If you work as an art technician, you are part of a fairly new and growing trade, which wasn’t as prominent twenty years ago, as it is today. I wanted to connect the trends visible in today’s art tech scene into a wider context in order to gain perspective and draw ideas from parallel narratives. Did many female artists work as art technicians thirty, fifty years ago? Have women in other manual trades gone through a similar struggle to ours? Are there other trades that are going through a transformation today to diversify their workforce?
These and similar questions led me to the specialised collections of first, the Women’s Art Library, housed at Goldsmiths Library and to London’s Feminist Library at their old headquarters on Westminster Bridge Road – read about my visit to the later in the following blog post, above.
The Women’s Art Library (WAL) started as an artists’ initiative which has grown into a collection of unique documentation of work by women artists dating back to the 1980s. From slides to exhibition posters, from manifestos to full-colour monographs, WAL houses hundreds of artefacts and ephemera.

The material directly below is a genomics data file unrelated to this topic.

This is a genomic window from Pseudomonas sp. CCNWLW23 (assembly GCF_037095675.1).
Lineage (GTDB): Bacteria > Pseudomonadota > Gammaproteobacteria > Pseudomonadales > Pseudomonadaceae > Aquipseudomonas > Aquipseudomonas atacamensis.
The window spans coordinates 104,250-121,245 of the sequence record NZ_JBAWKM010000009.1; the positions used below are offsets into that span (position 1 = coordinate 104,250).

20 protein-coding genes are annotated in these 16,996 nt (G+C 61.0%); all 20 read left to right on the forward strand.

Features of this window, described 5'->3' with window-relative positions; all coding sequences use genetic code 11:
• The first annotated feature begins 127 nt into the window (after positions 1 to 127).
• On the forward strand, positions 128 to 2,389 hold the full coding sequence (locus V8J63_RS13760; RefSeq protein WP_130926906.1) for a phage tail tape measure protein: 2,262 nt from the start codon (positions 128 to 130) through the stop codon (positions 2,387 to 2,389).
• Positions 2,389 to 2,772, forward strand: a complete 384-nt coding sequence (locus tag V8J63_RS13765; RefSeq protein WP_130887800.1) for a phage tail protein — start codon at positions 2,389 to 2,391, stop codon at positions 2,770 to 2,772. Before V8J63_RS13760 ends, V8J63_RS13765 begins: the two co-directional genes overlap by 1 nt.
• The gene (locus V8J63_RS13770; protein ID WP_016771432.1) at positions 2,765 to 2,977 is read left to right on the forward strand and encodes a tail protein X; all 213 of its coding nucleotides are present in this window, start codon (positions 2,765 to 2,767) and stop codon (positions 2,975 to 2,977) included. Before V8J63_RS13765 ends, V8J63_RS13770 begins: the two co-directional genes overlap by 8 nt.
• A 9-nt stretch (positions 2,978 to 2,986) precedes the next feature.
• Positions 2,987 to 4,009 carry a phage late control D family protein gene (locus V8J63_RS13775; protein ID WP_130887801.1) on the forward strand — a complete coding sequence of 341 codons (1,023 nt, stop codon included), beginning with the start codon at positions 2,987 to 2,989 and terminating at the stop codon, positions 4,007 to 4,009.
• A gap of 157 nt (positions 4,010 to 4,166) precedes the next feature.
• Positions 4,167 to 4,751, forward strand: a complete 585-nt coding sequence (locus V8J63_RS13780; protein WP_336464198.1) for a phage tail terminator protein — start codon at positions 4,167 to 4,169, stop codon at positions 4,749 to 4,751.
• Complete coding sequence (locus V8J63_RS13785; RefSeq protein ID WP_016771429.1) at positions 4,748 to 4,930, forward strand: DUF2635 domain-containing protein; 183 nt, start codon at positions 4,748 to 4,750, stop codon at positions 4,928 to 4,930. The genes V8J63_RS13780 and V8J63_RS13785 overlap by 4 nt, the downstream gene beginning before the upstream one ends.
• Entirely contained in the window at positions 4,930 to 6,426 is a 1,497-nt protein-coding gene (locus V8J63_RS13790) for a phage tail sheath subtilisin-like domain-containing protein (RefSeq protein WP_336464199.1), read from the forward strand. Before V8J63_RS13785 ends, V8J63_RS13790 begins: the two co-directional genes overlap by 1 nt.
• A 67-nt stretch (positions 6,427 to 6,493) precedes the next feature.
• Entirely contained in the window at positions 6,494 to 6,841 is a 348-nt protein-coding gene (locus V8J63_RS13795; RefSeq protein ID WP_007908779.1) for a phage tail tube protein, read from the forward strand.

I met the collection’s curator and archivist Althea Greenan on a spring afternoon to visit the collection and to talk to Althea about any relevant resources at the library for my project. Althea had led me through the small reading room, into the collection room lined by rows of modern archival filing cabinets; pulling out handwritten notes and feminist exhibition posters from the 80s.
When I had introduced my interests to Althea about female art technicians, she admitted that she wasn’t able to recall specific items in the collection that would be relevant, but remarked that for a while after college, she too, worked as a painter and decorator as it was good money at the time. This personal story brought a smile to my face, but when I left after an hour an a half long conversation, I wasn’t sure if I was going to find relevant literature anywhere else if I hadn’t been able to find anything here.